I believe that a national narrative is less controllable by a few leaders or covered by a few large media outlets.. I believe that the interconnections in different parts of the world means bad and good will happen and come from more places, and collaboration will be happening along the way.

AZ: I hope so.

KA: Beware of what you hope for. That means bad and good. As Nicholas Kristof noted, for example, there are more women in slavery now than there were blacks at the height of slavery. Countries and companies haven’t caught up with the illicit trades, whether it’s gun running or slave trafficking. As Moises Naim wrote in Illicit, that means black markets have become more nimble and can innovate and scale faster unfortunately. We are becoming a project-oriented, self-organizing and collaborative world, for good and for bad, Decentralized, self-organized groups that loosely affiliate are learning a lot from each other about how to launder money, how to move bodies, how to build drones.

It’s a Pandora’s box. Fareed Zakaria and Tom Friedman are both partly right. It’s not necessarily that the U.S. will fall, but that other countries and entities are on the rise in more ways than we are. Yet, many Americans are honing the traits about which I’ve spoken, many with people in other parts of the world so there is plenty of reason to be hopeful for our collective future.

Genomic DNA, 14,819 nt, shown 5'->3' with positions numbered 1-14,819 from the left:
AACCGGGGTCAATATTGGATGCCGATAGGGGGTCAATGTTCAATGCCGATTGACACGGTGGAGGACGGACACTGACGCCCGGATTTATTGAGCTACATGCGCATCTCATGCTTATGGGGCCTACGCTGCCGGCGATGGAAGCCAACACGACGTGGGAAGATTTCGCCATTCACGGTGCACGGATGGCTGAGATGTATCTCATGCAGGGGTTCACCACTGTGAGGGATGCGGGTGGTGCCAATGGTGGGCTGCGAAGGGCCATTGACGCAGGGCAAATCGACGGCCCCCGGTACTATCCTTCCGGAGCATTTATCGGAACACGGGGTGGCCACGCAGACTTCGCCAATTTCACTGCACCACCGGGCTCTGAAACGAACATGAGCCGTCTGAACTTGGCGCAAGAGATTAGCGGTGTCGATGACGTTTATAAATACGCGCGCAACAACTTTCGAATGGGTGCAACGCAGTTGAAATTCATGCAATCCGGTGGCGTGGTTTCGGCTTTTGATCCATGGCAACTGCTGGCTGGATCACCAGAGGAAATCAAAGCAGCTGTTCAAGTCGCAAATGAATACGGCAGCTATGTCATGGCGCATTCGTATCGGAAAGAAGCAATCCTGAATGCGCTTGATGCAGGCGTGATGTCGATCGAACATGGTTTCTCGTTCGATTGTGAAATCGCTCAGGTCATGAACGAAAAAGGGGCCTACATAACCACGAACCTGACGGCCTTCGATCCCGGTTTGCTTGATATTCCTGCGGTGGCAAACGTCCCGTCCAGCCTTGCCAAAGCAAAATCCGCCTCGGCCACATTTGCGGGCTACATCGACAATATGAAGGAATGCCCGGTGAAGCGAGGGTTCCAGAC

Plus, those who see and characterize the most tempting option to collaborate are most likely to attract the resources they need to succeed. That leads to the third talent to hone. Quotability. Whoever most vividly characterizes a situation is most likely to influence how other see and act on that situation. For business, they can even re-shape markets as they aggregate new alliances, consequently becoming able to to make the best offer in a “market.” That approach will hold true in the public and non-profit sectors as well. Notice already how the most compelling idea is the one that spreads, sells, sways options and more.

AZ: In smaller and smaller, perhaps leaderless groups.